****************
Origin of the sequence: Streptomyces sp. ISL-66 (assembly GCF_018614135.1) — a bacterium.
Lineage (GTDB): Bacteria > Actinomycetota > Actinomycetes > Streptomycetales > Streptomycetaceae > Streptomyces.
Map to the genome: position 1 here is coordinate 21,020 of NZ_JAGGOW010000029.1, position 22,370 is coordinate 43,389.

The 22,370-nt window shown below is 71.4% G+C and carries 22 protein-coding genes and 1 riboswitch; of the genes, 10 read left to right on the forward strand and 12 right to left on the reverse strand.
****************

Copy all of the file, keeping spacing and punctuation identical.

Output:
Origin of the sequence: Streptomyces sp. ISL-66 (assembly GCF_018614135.1) — a bacterium.
Lineage (GTDB): Bacteria > Actinomycetota > Actinomycetes > Streptomycetales > Streptomycetaceae > Streptomyces.
Map to the genome: position 1 here is coordinate 21,020 of NZ_JAGGOW010000029.1, position 22,370 is coordinate 43,389.

The 22,370-nt window shown below is 71.4% G+C and carries 22 protein-coding genes and 1 riboswitch; of the genes, 10 read left to right on the forward strand and 12 right to left on the reverse strand.